Steampunk Music Dump

I know that Jen posted about the Lovett and Panic! at the Disco music videos months ago, but I didn’t want anything getting in the way of preparing for the cake show or sorting through the 1000+ photos after wards. So now it’s time for a Steampunk Music dump courtesy of Jen from Epbot.com and my husband’s music collection.

First up is Lovett’s Eye of the Storm music video.
 

 
It’s from the album Highway Collection, and I liked it so much that I not only purchased this song through iTunes, but grabbed three others from this album as well.

Next is Panic! At The Disco’s song The Ballad Of Mona Lisa.
 

 
Since Steve had the Vices & Virtues album on the list for his monthly trip to Waterloo Record, I would have eventually found this without Jen’s assistance; but it’s sometimes nice to beat my music-loving husband to something cool.

This last song isn’t exactly a steampunk song. While it would be perfectly suited for the steampunk genre (sub-genre?), it also lends itself to any number of end of the world scenarios: apocalypse, zombie outbreak, or even one of the many recent poorly-done alien invasion movies. The album Shine On by Dexter Freebish was released last October, but I’d have never even heard this song if it weren’t for Steve’s weekly updates of our music stream.

Sadly, Save the Last Dance doesn’t have a music video to go with it.
 

 
If anyone else has a great song to recommend, please let me know in the comments!
 

Bilateral Vestibular Hypofunction

I’m going in once a week for vestibular rehabilitation therapy (VRT) now. Today was brutal. Lots of balancing exercises with head movements that weren’t too bad with my eyes open, but almost impossible once I closed my eyes.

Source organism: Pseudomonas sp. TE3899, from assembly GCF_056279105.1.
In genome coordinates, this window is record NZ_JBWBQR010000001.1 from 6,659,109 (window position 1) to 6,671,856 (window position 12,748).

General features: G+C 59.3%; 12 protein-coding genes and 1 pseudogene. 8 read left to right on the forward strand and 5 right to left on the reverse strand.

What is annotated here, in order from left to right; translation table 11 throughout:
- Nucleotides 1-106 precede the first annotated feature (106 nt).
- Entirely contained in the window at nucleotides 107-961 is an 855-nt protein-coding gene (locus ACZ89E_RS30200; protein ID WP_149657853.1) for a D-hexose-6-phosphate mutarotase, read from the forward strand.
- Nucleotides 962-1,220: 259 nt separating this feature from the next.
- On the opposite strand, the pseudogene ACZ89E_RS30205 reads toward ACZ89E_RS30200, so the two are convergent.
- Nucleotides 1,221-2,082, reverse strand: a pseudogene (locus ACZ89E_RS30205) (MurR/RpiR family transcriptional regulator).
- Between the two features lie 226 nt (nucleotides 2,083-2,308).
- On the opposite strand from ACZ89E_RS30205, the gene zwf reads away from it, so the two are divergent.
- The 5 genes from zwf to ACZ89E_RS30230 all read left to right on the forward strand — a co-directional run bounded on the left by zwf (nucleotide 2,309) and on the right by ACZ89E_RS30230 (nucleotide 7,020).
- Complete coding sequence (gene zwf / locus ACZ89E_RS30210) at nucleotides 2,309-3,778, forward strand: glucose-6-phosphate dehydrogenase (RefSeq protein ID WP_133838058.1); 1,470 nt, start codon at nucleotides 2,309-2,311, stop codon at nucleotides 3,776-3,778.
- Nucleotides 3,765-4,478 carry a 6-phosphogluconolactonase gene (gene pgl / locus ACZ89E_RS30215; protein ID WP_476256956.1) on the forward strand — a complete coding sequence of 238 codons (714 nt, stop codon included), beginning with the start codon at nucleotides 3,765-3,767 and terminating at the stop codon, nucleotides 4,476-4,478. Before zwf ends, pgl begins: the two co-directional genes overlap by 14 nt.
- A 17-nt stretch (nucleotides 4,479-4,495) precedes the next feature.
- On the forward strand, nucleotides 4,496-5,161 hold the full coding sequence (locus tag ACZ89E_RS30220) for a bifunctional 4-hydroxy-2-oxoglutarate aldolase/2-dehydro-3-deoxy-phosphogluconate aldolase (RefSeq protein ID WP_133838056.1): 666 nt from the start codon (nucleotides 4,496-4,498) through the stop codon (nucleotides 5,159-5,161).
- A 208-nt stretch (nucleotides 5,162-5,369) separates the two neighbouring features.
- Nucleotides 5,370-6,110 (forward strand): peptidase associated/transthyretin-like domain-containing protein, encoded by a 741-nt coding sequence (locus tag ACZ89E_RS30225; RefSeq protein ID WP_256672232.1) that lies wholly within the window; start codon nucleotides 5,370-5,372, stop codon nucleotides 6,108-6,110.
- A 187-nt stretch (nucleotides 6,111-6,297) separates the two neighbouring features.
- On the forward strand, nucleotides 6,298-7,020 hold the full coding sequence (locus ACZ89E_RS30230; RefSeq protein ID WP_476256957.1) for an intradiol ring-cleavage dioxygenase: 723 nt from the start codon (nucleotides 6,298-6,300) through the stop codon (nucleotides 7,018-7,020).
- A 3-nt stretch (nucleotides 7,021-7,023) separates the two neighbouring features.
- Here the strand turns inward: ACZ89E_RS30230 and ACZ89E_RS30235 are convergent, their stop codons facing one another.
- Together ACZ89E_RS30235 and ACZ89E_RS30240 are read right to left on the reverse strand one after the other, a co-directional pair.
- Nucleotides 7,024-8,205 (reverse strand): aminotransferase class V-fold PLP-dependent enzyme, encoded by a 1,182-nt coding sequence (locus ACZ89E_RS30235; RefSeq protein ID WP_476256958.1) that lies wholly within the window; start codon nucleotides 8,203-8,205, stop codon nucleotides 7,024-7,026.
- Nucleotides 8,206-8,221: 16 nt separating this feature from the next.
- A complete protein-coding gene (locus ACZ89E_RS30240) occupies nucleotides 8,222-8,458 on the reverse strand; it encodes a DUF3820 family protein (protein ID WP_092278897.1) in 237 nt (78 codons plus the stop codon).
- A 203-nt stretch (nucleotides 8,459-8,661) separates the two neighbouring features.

It turns out I’m dealing with bilateral vestibular hypofunction, which means my vestibular system (inner ears) aren’t working in terms of balance because my brain stopped trusting the information it was sending back in late January/early February for some reason (they think it was probably because of my temporary bout with BPPV).  Since it wasn’t being used much anymore, my vestibular system kinda stopped working (or is barely working), and by early March my brain was overcompensating so much to make up for the lack of information from my  inner ears that it started screwing with my cognitive functions, which in turn triggered short term memory loss, confusion, panic, and mental and physical exhaustion. So I wasn’t going nuts – but it would have been nice to have had this explained earlier (my Doctor didn’t really tell me anything other than my MRI was fine and I needed to go to physical therapy.  My therapist, on the other hand, got my medical records and explained everything that was happening to me as well as what we were going to do to fix it.  She rocks!)

The VRT forces my vestibular system to function again, my brain to relearn how to read the information it’s being sent, as well as coordinating my eye movement in relation to my head movement (that’s to fix the oscillopsia, which is when everything I see bounces up and down or side to side with head movement, walking, or when I hit a bump while driving. It’s one of the symptoms of  vestibular hypofunction and it’s why I hate driving so much–‘specially at night.)

Besides the VRT, I have exercises that I’m supposed to do at home every day that coordinate head movement with eye movement, and “balance tasks for vestibular system adaptation.”  All this really means is that I shake my head in different directions while trying to focus on a letter on an eye chart, and do balance exercises with my eyes open and then closed.  It’s also a lot harder than I expected.  Sadly I could have done all this about three months ago without even thinking about it – while now I have trouble standing up straight with my eyes closed.

My physical therapist also recommended using our Wii Fit board for additional balance exercises, and said that yard work is a very good form of therapy too.  I wonder how painting walls and installing hardwood floors ranks as therapy?